Believe it or not, apples -- along with other members of the rose family including cherries, peaches, apricots, and pears -- contain trace amounts of cyanide within their seeds. While the fruit of the apple is fine for your bird, be aware that in addition to the poisonous seeds, there may be pesticides present on the fruit's skin.

Be sure to thoroughly cleanse and core any apple pieces that you share with your bird to avoid exposure to these toxins.


Although responsible bird owners would never dream of offering their pet an alcoholic drink, there have been instances in which free roaming birds have attained alcohol poisoning through helping themselves to unattended cocktails.

Alcohol depresses the organ systems of birds and can be fatal.

Make sure that your bird stays safe by securing him in his cage whenever alcohol is served in your home


While all living beings need regulated amounts of sodium in their systems, too much salt can lead to a host of health problems in birds, including excessive thirst, dehydration, kidney dysfunction, and death.

Be sure to keep watch over the amount of salty foods your bird consumes.


The skin and pit of this popular fruit had been known to cause cardiac distress and eventual heart failure in pet bird species.

Although there is some debate to the degree of toxicity of avocados, it is generally advised to adopt a "better safe than sorry" attitude toward them and keep guacamole and other avocado products as far away from pet birds as possible.


Mushrooms are a type of fungus and have been known to cause digestive upset in companion birds. Caps and stems of some varieties can induce liver failure.

Tomato Leaves

Tomatoes, like potatoes and other nightshades, have a tasty fruit that is fine when used as a treat for your bird. The stems, vines, and leaves, however, are highly toxic to your pet.

Make sure that when you offer your bird a tomato treat, it has been properly cleaned and sliced with the green parts removed so that your bird will avoid exposure to toxins. Tomatoes aren't at the top of the list of foods to feed due to the acidic content. There are many other vegetables that you can feed.


Caffeinated beverages such as soda, coffee, and tea are popular among people, but allowing your bird to indulge in these drinks can be extremely hazardous.

Caffeine causes cardiac malfunctions in birds and is associated with increased heartbeat, arrhythmia, hyperactivity, and cardiac arrest.

Share a healthy drink of pure fruit or vegetable juice or a fresh smoothie with your bird instead. This will satisfy both your bird's taste buds and nutritional requirements.


While the use of limited amounts of onion or garlic powders as flavorings is generally regarded as acceptable, excessive consumption of onions causes vomiting, diarrhea, and a host of other digestive problems. It has been found that prolonged exposure can lead to a blood condition called hemolytic anemia, which is followed by respiratory distress and eventual death.

Dried Beans

Cooked beans are a favorite treat of many birds, but raw, dry bean mixes can be extremely harmful to your pet. Uncooked beans contain a poison called hemagglutinin which is very toxic to birds.

To avoid exposure, make sure to thoroughly cook any beans that you choose to share with your bird.

Give them Some Exercise

In the wild, parrots and other pet birds fly hundreds of miles per day, forage for food, and participate in countless other survival-related activities that help give them intense physical workouts.

Placing birds in captivity inadvertently limits their opportunities to provide themselves with adequate exercise to maintain their physical conditions, so bird owners must do what they can to maximize their pets' opportunities to move around and exercise more.

Follow the tips in this article to help your feathered friend become more healthy, happy, and active! Check out Bird Health for more ideas.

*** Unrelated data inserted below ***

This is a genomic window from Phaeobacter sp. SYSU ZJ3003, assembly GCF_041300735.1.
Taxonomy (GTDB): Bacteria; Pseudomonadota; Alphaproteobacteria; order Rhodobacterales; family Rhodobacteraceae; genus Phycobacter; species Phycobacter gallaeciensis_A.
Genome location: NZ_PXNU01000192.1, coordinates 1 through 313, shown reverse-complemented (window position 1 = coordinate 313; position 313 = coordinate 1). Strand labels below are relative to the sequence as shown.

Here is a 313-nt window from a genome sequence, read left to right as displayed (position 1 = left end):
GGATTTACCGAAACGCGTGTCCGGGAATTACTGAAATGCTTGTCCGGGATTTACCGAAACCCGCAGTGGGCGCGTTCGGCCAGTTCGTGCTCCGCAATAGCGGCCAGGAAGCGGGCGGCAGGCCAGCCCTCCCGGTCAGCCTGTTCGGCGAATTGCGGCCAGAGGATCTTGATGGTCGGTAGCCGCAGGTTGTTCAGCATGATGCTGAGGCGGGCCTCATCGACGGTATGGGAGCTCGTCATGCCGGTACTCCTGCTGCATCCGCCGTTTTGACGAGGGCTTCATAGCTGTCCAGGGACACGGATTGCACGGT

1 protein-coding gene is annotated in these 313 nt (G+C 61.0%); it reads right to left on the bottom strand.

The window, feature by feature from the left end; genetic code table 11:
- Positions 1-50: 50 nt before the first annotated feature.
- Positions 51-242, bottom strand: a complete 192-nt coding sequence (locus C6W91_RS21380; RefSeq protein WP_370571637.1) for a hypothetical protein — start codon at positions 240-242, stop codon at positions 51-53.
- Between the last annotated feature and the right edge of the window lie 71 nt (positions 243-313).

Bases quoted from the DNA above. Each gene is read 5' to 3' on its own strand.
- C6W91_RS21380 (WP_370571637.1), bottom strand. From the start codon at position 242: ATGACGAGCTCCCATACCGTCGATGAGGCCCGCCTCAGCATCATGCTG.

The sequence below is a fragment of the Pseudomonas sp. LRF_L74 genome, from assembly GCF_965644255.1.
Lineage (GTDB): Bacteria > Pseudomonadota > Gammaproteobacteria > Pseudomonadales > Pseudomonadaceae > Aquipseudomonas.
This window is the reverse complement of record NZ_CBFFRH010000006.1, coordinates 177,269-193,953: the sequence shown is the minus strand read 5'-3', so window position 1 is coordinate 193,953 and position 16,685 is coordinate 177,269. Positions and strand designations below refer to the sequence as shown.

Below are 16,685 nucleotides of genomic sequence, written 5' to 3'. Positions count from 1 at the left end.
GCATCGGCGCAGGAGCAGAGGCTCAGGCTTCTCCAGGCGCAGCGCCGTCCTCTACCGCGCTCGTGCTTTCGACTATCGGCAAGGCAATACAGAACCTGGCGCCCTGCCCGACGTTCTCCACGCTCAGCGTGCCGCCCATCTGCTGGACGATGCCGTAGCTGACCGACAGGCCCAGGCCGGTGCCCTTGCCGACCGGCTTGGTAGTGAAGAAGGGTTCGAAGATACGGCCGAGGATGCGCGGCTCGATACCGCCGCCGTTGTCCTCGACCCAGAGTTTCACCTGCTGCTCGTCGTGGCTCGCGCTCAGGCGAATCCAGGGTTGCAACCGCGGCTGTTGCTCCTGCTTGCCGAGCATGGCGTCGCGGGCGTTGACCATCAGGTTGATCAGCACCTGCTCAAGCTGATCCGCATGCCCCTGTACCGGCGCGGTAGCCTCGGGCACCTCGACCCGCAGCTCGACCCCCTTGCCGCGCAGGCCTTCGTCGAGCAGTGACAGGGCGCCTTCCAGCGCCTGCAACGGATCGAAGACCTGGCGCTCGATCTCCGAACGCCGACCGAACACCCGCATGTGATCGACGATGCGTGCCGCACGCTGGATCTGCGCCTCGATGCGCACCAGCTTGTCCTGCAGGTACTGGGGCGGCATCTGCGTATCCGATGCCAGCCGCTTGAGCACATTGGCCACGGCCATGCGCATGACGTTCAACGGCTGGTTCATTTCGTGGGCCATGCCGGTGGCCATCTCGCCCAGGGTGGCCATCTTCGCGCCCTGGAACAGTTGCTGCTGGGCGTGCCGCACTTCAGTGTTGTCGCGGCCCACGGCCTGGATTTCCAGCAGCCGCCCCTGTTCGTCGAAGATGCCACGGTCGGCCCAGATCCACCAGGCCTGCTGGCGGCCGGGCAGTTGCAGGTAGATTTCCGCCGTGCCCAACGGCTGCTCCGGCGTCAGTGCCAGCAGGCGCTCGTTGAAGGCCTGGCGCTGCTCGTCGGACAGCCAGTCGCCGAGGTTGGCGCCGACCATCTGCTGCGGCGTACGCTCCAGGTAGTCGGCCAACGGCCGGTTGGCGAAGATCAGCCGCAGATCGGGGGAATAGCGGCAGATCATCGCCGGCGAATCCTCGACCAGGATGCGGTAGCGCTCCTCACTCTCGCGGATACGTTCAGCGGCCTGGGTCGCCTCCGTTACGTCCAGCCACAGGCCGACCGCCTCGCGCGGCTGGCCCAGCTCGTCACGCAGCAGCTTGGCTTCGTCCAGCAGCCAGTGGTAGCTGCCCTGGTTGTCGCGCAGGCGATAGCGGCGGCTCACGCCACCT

Try Some Physically Challenging Toys

Bird toys can be more than just playthings -- with a little imagination, they can also make great exercise equipment for your feathered friend. Buying things like ropes and ladders for your pet to climb on can encourage movement and working of major muscle groups in your bird.

Finding fun "foot toys" for your bird to toss around and play with outside of his or her cage can promote good exercise habits as well. Whatever toys you choose, make sure to secure as much of a variety as possible and rotate them in and out of use so that your bird doesn't get bored with them too quickly. For more Bird toys and product about your avian, you may visit online pet stores like for you to choose from.

Play Some Games

Inventing some physically involved games to play with your bird is another great way to get your pet moving and on his or her way to optimum physical health.

Does your bird have a favorite toy, such as a small ball, that he likes to play with? If so, try a simple game of fetch to get your feathered friend on his feet. Some birds may like to chase things, which can offer a great way to get your pet's heart pumping.

Try tying a toy to a string and pulling it around for your bird to try and catch. Just be sure to only allow your bird to play with this toy while you are supervising. Loose strings can be dangerous to pet birds if owners aren't careful.

Fun Tricks

A great way to help your bird become more active is to get involved with trick training your pet. Not only can learning tricks provide lots of exercise for your pet, but it can help prevent boredom in birds and offer a wonderful bonding experience as well. Start off with a few fun and easy bird tricks to build your bird's repertoire and start getting him used to training, and then move on to more advanced commands that will wow your friends and family.

Make Time for Out-of-Cage Play

Perhaps the single most important thing that you can do to help give your bird more opportunities for exercise is to make sure your bird gets to come out of his or her cage for supervised playtime every day. Birds in the wild are able to walk around and stretch their wings and legs whenever they need to, but pet birds can feel cramped in a cage, no matter how spacious. Allowing your bird to have supervised playtime in a bird-safe area of your home each day will help make sure that all your pet's muscle groups get the exercise that is so vital to their maintenance.

Try Dancing

If all else fails, most pet bird owners are able to get their pets to exercise with the help of a little music. Birds are naturals at dancing and seem to just love shaking their tail feathers to an upbeat tune.

Try setting aside a few minutes each day to listen to the radio with your bird, and pay attention to the kinds of music that he or she seems to respond to the most. Once you have figured out the type of music that gets your pet moving, you can make a customized playlist for your pet to dance its heart out to. Not only will this offer your pet some much-needed exercise, it's pretty entertaining to watch, as well!

No matter which bird comes into your home, read and ask your veterinarian questions regarding your bird's specific nutritional needs.